Here at Chordblossom, we are committed to covering the latest and best in Northern Irish music. This week, we are dedicating our coverage to the growing grass-roots Hip Hop and Rap movement occurring in NI. From groups such as Mabfield and Nexgen, to solo performers and producers, these underground creatives have quickly established themselves as essential components of NI’s creative lifeblood. Through a series of interviews, reviews and recommendations we hope to tell the story behind some of the artists who are pushing this exciting new scene and shed some light on the NI take on the fastest growing genre in the world.
In the past couple of months, as I’ve delved deeper into the Irish Hip Hop scene, stumbling upon acts from both North and South, a name that kept popping up was cbakl. The first time I saw this name it featured on tracks from Jack Bashful’s ‘Obsidian’, who described the beat he had sent him as ’crackin’ on ‘Draw Out’. And more recently, a beat of his featured on ‘Gypsy King Interlude’ from Leo Miyagee’s latest effort ‘Ffdlc’, its subtle but intricate quality impressed me. But cbakl isn’t just a feature, he has his own projects, and songs garnering millions of listens on Spotify. I met the man to get the scoop.
It was a typically melancholic grey day in Belfast as I waited outside Laverys in Belfast looking both left and right to see if he was near. As I noticed he was approaching my social anxiety kicked in and in the space of 60 seconds I scrutinised over my approach, ‘Do I call him by his real name? ‘Do I call him cbakl?’ ‘Handshake? Luckily, a seamless handshake followed.
As we headed upstairs, ordered drinks and out to the smoking area to begin the conversation, he spoke of his early interactions with music growing up in Portrush. As his parents were young when they had him, their tastes aligned, especially with his Dad who used to DJ. He speaks fondly of the house and rap music he was essentially brought up on, stating “Even from an early age, I was always around music”. cbakl’s first notion to create music came when a friend of his Dad (who was also DJ) visited from London, and give him the rather blunt but clearly effective advice of “Just fucking do it”.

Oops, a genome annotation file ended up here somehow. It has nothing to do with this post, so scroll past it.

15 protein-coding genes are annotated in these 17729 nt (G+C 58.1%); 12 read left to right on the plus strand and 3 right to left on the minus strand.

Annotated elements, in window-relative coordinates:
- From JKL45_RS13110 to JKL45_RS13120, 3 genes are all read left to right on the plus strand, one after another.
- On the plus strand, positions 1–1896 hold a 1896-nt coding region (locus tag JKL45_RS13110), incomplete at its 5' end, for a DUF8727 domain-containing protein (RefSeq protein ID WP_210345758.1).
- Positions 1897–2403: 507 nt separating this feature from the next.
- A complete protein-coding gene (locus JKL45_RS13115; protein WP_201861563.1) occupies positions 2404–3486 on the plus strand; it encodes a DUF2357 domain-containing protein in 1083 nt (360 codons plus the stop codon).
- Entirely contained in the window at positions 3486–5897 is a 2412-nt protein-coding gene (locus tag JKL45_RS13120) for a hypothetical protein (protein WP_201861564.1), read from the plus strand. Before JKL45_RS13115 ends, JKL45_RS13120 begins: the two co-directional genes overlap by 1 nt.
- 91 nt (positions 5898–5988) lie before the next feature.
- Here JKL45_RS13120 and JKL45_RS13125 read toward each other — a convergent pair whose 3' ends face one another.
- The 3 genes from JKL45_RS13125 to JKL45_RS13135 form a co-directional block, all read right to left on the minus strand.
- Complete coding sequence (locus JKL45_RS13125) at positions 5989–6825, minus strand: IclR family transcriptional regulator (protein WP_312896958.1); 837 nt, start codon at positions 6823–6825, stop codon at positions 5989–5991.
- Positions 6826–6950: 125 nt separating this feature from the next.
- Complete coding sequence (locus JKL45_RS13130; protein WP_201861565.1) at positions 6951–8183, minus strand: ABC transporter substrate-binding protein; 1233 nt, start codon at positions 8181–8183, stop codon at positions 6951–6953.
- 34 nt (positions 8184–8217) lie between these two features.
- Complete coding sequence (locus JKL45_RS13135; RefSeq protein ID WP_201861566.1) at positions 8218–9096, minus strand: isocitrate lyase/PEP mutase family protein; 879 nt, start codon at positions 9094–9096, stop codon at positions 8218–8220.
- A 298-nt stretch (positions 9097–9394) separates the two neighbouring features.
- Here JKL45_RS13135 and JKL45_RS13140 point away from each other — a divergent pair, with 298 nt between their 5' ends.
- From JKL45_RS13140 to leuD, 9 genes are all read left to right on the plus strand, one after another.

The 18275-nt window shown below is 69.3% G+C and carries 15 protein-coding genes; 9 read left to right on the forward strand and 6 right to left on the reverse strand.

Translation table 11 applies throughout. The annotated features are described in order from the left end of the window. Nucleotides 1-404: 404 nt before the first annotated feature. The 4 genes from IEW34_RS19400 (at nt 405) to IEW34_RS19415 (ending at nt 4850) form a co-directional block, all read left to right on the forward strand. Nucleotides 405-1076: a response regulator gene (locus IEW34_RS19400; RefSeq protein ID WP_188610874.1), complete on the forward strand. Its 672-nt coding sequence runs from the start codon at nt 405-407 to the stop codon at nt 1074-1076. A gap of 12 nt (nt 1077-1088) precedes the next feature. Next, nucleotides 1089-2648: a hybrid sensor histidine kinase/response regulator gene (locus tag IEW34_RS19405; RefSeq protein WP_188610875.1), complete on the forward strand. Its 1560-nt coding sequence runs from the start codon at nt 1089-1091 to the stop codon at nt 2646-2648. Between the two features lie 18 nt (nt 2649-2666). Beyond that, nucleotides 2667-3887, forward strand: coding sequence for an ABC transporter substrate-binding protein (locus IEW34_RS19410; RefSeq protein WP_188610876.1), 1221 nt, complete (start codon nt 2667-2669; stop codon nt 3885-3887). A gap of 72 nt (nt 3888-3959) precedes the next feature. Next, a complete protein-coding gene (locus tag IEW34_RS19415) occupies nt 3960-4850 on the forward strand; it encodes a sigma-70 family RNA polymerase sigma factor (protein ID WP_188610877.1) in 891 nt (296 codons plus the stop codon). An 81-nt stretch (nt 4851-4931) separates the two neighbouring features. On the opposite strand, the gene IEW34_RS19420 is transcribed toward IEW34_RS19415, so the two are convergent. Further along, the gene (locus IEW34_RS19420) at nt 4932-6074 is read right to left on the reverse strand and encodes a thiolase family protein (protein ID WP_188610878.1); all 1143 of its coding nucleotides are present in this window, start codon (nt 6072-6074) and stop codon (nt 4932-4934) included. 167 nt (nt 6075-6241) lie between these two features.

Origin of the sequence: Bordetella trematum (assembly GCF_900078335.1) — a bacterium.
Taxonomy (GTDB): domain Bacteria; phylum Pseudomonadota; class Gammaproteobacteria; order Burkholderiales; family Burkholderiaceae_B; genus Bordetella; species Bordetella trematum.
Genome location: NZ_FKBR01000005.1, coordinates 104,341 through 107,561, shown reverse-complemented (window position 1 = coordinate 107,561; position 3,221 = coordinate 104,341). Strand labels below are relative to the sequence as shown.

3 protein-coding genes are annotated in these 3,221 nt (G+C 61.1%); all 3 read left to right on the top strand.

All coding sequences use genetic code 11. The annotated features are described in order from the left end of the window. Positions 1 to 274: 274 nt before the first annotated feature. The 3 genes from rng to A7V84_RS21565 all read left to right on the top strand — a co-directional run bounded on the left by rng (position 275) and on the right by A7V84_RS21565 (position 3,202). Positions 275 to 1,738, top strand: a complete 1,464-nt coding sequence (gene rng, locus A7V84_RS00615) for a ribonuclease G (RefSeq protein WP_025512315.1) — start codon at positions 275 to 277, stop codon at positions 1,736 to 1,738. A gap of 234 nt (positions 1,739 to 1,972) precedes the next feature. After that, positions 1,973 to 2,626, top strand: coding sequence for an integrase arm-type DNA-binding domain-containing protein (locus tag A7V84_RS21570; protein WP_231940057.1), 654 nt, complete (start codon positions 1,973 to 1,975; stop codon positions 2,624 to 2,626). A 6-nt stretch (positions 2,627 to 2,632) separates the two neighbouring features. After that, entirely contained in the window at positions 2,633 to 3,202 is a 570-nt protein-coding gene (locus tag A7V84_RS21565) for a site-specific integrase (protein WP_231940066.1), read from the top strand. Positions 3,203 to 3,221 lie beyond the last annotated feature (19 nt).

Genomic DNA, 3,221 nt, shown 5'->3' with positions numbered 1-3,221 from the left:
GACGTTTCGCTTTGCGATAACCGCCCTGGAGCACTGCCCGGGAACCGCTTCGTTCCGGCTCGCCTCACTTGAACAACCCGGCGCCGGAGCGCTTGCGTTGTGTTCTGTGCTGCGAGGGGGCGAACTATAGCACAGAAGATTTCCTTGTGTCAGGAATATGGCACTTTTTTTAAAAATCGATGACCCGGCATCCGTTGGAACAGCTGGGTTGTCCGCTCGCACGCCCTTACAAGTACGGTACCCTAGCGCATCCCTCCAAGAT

“I downloaded FL studio, some crappy version and made some shite beat and uploaded it, that was the beginning” he cooly added, underplaying what has been quite the impact at only 22 years old. But this self-critical attitude is integral to the discipline that it has taken for cbakl to continue to grow as an artist. ‘There were times where I wouldn’t make stuff for ages, I’d just open FL studio and go ‘this is shite’ and close it… but I think I’m at the place where I can open it and know what I’m doing”. However, cbakl is also focused on the full picture as he describes how he is aware of the importance of self-promotion as he details spending a day emailing his album to publications as he states how “that will go further than making two beats.”
With the release of his first project “Summerdaze” EP on Spotify, he started to attract quite a bit of attention. “I was in uni…and it went from like a few hundred (streams) to then like ten thousand (streams)”. However, he went on to say, “People get very disenfranchised from what’s really important…you can have millions and millions of streams on your song but no one knows who you are”. The benefits have not escaped him though – “It definitely helps for reaching out to people if they see you have numbers behind you”. He speaks on how he has found it more rewarding engaging with the Irish scene. “Especially, in this past year or so working with more Irish artists, making a lot more of an effort to be apart of the Irish scene”. He also credits Irish Hip Hop podcast Mabfield with playing a key part in establishing a community. “I think Mabfield helped a lot…makes it a lot easier to see the scene”.